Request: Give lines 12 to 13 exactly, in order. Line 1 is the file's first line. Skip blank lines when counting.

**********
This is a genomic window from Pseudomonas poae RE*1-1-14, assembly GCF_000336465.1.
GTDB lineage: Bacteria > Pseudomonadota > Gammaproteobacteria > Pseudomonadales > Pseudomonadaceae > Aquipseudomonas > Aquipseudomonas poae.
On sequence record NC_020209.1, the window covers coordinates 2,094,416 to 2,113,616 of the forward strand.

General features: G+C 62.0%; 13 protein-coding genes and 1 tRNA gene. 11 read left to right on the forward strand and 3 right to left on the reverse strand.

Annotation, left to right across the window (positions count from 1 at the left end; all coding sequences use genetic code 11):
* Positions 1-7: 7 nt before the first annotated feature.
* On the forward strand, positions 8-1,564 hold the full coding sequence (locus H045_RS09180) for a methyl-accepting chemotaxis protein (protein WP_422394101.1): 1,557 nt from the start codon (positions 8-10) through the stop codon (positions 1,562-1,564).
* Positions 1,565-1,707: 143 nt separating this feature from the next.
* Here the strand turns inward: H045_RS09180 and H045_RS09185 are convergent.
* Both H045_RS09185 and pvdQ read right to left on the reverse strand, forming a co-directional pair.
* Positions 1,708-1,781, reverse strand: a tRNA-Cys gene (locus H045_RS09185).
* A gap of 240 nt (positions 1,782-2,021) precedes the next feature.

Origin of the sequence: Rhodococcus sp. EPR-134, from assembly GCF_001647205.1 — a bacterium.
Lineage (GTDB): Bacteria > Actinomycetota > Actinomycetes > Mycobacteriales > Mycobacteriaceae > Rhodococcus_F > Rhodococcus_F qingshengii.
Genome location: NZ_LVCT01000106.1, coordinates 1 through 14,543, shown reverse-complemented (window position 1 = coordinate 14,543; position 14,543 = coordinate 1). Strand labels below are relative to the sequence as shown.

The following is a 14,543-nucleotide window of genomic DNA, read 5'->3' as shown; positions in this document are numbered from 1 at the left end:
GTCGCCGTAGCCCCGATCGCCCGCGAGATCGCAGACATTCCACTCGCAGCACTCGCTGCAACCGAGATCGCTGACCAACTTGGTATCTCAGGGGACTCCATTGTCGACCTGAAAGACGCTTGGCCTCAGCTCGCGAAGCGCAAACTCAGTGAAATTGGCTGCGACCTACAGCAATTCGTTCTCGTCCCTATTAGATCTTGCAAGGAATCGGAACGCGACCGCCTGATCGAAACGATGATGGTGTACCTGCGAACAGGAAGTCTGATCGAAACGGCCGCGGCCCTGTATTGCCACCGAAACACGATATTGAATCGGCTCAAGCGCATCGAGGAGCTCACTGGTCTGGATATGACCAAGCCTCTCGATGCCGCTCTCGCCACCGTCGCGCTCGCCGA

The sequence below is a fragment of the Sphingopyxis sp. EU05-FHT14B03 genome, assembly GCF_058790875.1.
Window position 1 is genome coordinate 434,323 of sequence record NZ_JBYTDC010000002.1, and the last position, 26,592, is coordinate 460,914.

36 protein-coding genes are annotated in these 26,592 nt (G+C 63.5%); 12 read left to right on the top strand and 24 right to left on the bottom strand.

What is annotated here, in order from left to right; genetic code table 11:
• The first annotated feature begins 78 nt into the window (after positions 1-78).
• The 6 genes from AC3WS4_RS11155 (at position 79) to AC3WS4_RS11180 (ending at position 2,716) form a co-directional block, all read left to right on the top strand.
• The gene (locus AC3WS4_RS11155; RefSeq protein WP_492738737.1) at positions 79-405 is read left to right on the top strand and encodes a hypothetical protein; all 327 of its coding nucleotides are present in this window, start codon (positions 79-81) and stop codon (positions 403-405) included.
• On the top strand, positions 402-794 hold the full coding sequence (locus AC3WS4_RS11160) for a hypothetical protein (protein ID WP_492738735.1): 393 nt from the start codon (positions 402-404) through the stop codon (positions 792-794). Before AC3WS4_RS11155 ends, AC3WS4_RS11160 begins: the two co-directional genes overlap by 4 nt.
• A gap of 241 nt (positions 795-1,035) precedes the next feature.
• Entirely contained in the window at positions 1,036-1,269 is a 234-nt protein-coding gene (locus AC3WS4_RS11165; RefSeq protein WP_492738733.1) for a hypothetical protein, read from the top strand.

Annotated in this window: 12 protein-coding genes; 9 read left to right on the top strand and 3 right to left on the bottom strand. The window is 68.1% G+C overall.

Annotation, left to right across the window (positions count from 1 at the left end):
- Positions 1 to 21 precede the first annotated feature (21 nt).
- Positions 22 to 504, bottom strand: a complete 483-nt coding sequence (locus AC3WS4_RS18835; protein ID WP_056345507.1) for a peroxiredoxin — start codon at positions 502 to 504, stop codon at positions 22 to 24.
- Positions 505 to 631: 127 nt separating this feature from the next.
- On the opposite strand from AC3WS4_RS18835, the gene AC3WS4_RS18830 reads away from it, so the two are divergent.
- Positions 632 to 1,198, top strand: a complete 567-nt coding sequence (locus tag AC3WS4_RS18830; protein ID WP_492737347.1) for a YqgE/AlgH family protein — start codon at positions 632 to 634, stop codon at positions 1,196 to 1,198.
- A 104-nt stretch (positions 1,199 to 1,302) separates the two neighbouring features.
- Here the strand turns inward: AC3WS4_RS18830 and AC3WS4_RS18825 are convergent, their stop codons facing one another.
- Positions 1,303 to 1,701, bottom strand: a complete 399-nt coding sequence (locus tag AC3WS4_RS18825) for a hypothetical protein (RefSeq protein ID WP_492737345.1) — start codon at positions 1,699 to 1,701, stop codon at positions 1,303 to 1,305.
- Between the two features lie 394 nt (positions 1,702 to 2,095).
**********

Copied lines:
* A gap of 240 nt (positions 1,782-2,021) precedes the next feature.

Origin of the sequence: Rhodococcus sp. EPR-134, from assembly GCF_001647205.1 — a bacterium.